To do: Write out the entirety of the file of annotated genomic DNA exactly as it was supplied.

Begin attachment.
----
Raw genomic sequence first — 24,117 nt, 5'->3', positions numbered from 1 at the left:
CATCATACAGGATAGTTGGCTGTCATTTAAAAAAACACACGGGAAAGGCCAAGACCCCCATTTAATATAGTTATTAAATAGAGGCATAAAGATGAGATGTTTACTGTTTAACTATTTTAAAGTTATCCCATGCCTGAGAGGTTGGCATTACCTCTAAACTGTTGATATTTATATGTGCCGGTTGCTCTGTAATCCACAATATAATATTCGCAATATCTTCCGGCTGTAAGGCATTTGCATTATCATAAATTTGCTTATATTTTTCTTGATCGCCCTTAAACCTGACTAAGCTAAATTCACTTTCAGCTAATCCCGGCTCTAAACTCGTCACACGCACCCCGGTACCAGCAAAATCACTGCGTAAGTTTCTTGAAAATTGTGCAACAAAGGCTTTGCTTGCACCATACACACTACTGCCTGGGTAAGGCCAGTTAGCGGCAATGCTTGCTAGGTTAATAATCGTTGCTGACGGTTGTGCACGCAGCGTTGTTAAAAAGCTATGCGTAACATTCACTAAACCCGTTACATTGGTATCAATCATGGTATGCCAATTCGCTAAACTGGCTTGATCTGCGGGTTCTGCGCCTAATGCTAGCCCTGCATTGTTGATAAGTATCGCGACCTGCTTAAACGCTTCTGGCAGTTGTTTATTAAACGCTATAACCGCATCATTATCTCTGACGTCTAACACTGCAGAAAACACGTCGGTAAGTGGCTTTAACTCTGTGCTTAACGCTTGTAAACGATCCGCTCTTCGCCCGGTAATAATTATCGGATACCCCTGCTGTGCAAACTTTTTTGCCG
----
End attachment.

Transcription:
Raw genomic sequence first — 24,117 nt, 5'->3', positions numbered from 1 at the left:
CATCATACAGGATAGTTGGCTGTCATTTAAAAAAACACACGGGAAAGGCCAAGACCCCCATTTAATATAGTTATTAAATAGAGGCATAAAGATGAGATGTTTACTGTTTAACTATTTTAAAGTTATCCCATGCCTGAGAGGTTGGCATTACCTCTAAACTGTTGATATTTATATGTGCCGGTTGCTCTGTAATCCACAATATAATATTCGCAATATCTTCCGGCTGTAAGGCATTTGCATTATCATAAATTTGCTTATATTTTTCTTGATCGCCCTTAAACCTGACTAAGCTAAATTCACTTTCAGCTAATCCCGGCTCTAAACTCGTCACACGCACCCCGGTACCAGCAAAATCACTGCGTAAGTTTCTTGAAAATTGTGCAACAAAGGCTTTGCTTGCACCATACACACTACTGCCTGGGTAAGGCCAGTTAGCGGCAATGCTTGCTAGGTTAATAATCGTTGCTGACGGTTGTGCACGCAGCGTTGTTAAAAAGCTATGCGTAACATTCACTAAACCCGTTACATTGGTATCAATCATGGTATGCCAATTCGCTAAACTGGCTTGATCTGCGGGTTCTGCGCCTAATGCTAGCCCTGCATTGTTGATAAGTATCGCGACCTGCTTAAACGCTTCTGGCAGTTGTTTATTAAACGCTATAACCGCATCATTATCTCTGACGTCTAACACTGCAGAAAACACGTCGGTAAGTGGCTTTAACTCTGTGCTTAACGCTTGTAAACGATCCGCTCTTCGCCCGGTAATAATTATCGGATACCCCTGCTGTGCAAACTTTTTTGCCG